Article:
Meanwhile, 20 out of the 30 MKs in the largest party in the Knesset, the Likud, demand (or at the very least expect) to be made ministers.
"We have a lot of seats, but the law allows the appointment of just 18 ministers, so Likud will have very few available positions left," a party official said.
"Netanyahu is leaving us in the dark and remaining silent," another party official complained. "He needs to promise us that important ministries will remain in Likud's hands. Meanwhile it seems only one of the three central positions, the defense minister, will stay in Likud's hands - and even that will only happen on a good day."
The two other important ministries are the Foreign Ministry and the Finance Ministry. Likud MKs are angry as it seems more and more likely Netanyahu will give the Foreign Ministry to one of the other parties, after already promising the Finance Ministry to Kulanu's Moshe Kahlon.
Four incumbent Likud ministers - Gilad Erdan, Israel Katz, Silvan Shalom and Yuval Steinitz are all expecting promotions.
Likud's leading women - Miri Regev, Tzipi Hotovely and Gila Gamliel - are all vying for a ministerial position as well. Both Gamliel and Hotovely are gunning for the Education Ministry (as are Likud's Ze'ev Elkin, and Bayit Yehudi's Bennett and Shaked), while Regev wants the Welfare Ministry (as do Likud's Danny Danon and Kulanu's Eli Alaluf).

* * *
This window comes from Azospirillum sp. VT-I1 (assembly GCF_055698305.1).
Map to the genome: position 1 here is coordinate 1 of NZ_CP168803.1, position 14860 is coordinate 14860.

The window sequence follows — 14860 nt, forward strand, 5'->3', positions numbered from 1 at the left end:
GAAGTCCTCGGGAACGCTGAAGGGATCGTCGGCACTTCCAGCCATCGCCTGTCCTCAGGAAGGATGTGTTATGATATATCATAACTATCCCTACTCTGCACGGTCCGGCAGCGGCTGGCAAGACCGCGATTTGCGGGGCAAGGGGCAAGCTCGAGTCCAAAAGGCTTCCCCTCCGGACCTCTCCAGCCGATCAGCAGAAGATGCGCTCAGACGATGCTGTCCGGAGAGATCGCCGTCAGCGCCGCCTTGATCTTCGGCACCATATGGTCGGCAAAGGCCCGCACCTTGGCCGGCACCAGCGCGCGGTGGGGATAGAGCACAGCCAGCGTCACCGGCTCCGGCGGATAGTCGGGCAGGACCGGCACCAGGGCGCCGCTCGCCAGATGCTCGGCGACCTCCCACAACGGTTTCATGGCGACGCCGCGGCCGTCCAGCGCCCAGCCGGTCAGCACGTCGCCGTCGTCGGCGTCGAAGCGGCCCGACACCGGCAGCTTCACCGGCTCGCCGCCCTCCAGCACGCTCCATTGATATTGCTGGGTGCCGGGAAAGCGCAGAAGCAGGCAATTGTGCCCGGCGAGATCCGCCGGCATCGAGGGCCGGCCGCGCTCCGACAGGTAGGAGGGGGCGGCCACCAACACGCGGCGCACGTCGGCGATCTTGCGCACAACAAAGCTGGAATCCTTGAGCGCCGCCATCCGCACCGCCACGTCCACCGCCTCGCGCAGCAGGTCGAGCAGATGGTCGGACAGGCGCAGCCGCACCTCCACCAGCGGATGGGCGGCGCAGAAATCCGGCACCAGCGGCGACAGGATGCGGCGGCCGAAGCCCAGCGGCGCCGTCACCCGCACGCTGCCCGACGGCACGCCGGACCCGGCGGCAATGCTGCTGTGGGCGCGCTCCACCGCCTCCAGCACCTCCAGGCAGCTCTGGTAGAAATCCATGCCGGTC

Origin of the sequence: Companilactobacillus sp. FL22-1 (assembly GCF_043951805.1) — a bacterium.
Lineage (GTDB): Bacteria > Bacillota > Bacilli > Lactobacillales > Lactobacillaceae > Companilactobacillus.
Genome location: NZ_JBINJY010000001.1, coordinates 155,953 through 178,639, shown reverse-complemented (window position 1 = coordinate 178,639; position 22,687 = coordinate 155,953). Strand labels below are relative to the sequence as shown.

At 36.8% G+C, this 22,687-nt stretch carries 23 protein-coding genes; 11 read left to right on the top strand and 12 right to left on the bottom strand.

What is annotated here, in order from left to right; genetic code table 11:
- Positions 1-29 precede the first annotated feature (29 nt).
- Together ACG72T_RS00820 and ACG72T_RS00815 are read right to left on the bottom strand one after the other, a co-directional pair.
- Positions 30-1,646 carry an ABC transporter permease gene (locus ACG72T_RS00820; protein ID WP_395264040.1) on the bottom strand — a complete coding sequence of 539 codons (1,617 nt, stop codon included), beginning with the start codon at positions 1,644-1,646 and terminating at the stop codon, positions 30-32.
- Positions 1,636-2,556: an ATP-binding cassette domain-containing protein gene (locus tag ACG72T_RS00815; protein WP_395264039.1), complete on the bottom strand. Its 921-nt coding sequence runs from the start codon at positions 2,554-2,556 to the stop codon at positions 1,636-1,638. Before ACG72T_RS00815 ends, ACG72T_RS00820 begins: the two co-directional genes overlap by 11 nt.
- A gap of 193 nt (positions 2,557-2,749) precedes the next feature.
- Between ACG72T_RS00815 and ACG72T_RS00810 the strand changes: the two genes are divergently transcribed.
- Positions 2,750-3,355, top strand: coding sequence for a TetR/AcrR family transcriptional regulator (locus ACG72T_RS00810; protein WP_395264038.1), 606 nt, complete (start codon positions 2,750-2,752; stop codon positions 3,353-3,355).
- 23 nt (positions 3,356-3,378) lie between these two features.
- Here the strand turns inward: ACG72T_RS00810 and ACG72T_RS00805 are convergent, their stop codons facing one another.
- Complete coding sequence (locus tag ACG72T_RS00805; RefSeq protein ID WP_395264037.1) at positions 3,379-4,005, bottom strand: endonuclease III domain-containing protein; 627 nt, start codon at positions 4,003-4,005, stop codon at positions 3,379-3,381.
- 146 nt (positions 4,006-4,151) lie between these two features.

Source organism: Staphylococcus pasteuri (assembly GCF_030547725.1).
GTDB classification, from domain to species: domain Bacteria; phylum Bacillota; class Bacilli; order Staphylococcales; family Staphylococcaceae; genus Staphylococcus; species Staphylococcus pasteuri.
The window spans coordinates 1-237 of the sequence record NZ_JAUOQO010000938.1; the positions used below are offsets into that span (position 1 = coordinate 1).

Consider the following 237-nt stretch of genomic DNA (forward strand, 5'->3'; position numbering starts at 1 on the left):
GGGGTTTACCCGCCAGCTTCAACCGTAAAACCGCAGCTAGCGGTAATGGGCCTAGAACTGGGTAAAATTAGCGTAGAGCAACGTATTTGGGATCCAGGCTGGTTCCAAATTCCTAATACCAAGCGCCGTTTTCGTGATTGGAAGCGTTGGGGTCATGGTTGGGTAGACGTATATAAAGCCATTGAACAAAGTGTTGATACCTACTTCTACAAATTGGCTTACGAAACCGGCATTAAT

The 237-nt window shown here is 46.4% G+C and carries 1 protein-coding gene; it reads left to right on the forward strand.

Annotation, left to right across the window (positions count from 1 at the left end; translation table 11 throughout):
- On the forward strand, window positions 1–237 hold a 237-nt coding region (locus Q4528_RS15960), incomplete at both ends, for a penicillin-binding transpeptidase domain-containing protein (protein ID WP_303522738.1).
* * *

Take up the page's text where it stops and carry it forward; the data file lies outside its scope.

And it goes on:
In an attempt to sew up the Finance Committee, United Torah Judaism leaders Moshe Gafni and Yaakov Litzman have been communicating messages to Kulanu leader Moshe Kahlon, who also wants the committee, promising to promote reforms important to Kahlon without delay if the Kulanu leader gives up the committee, and is appointed finance minister.
"United Torah Judaism doesn't ask much," a part official said. "There aren't many who want the Health Ministry anyway, as for the committee - this is a legitimate request. The goal is to clarify to Kahlon that even if UTJ gets the committee, there will be full cooperation with him and the issues important to him will be promoted without delay."
Yuval Karni, Itamar Eichner and Akiva Novick contributed to this report.